Having courage is not easy. Those that are listed in the Hall of Faith and Heroes of Faith are considered to have fortitude in their faith.  Often, we are not sure if we even have this courage until we are put to the test.

Finally, the last two forms of spiritual gifts comes from 1 Corinthians 7:7.

“Sometimes I wish everyone were single like me—a simpler life in many ways! But celibacy is not for everyone any more than marriage is. God gives the gift of the single life to some, the gift of the married life to others.”   1 Corinthians 7:7

Celibacy—is defined as “abstaining from marriage and sexual relations”.  There are some that are suited for single life and enjoy being single.   For the Christian, this is a time to

The apostle Paul discussed his decision to remain single in his writings

draw even closer to Christ.

Our Barnes Notes on the New Testament says, “But he would be glad if all men had control over their passions and propensities as he had; had the gift of continence, and could abstain from marriage when circumstances of trial, etc., would make it proper.”

Then there are those that are single, but not always by choice.   Either they have not met the right person to share their life with, they have made bad choices and chosen poorly {that’s my case}, there marriage did not last for a variety of reasons {often this goes along with poor choices, but the strains of a tragedy and other situations can also break up a relationship} or they have lost their partner to death or tragedy, but deep down this individual would love to be married.  It’s just not happened yet.

Marriage—is having a life partner and mate to spend your life with and enjoy the benefits of a sexual relationship that provides intimacy with one another and with God.

I love to visit with couples that have been married for 40, 50, 60, and 70+ years.  Working

marriage was instituted by God, as a man and woman coming together for life, God designed marriage to be beautiful

in a nursing facility, I often encounter these.  I love to hear the stories of the hardships they’ve overcome and the good times they’ve shared.  I see some marriages that have grown closer and exhibit love with the passage of time and others that show the strains and distances that have developed with the passage of time.  I often want to ask what happened for one outcome over the other, although I’ve never had that gumption.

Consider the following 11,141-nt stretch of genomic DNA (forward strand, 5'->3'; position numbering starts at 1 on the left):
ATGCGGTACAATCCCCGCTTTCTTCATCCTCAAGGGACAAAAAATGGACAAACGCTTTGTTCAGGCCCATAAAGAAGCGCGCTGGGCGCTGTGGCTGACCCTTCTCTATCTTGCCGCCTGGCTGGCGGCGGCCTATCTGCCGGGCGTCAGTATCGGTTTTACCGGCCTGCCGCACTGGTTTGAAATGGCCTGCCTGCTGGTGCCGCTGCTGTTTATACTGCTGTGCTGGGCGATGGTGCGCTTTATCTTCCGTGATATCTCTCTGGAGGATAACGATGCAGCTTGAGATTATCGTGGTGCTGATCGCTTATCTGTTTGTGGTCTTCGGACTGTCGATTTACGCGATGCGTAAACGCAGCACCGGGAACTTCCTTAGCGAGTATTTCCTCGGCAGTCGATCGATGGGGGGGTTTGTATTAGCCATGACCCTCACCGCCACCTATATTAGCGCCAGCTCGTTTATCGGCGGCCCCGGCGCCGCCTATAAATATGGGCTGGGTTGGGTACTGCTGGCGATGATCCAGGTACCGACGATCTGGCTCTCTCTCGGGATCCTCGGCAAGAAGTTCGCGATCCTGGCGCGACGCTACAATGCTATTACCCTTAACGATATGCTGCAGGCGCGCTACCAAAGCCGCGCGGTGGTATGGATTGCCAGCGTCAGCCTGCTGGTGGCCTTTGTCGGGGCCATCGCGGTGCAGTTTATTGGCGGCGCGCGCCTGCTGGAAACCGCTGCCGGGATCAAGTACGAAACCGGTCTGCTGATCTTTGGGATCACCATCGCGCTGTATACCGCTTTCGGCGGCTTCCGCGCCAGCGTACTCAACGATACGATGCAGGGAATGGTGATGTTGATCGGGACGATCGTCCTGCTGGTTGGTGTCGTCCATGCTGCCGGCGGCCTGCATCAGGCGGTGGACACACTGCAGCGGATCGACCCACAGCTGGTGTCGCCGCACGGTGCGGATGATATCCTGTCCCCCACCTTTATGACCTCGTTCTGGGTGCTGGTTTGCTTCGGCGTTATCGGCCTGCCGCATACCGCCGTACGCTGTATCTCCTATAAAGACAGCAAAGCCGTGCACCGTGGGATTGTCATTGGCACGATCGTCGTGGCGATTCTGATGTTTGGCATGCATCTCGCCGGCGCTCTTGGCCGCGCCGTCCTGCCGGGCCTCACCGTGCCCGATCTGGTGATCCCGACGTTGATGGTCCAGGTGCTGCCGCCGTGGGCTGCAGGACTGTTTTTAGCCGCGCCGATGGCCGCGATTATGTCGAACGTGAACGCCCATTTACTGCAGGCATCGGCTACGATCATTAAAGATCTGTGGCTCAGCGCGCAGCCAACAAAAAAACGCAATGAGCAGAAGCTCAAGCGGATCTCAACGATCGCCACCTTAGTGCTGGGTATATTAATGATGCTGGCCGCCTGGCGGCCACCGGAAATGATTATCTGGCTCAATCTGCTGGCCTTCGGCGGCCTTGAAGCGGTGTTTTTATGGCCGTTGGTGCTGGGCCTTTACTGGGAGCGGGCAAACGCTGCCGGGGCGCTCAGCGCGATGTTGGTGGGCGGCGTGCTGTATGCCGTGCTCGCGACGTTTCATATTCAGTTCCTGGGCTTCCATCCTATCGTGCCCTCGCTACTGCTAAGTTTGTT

Whether you are married or single, this is a time to draw closer to God and share your heart with Him.   He can take a bad situation, a broken heart, a tragedy, and turn it around for his honor and glory.



What is your talent?

As we wrap up our study on spiritual gifts, Barnes’ Notes on the New Testament says “Every man has his own peculiar talent, or excellence. One man excels in one thing, and another in another. One may not have this particular virtue, but he may be distinguished for another virtue quite as valuable. The doctrine here is, therefore, that we are not to judge of others by ourselves, or measure their virtue by ours. We may excel in some one thing, they in another. And because they have not our peculiar virtue, or capability, we are not to condemn or denounce them.”

We all have our own spiritual gifts.  We may wish at times we had different ones, but we don’t.  the intention of this study is to learn more about the spiritual gifts and what our gifts are.

What are your spiritual gifts?

Once we know our gifts, we can seek God’s will on how to use them for his honor and glory.
In close, would you like to discover your spiritual gifts?

Here are several websites that allow you to take a test.   Some have a short amount of questions, but most websites average about 125 questions.  Please note that various websites focus on a variety of gifts.  To get the most accurate accounting, take 2-3 test and find the top 3 gifts you consistently rate the highest on.


What are your spiritual gifts?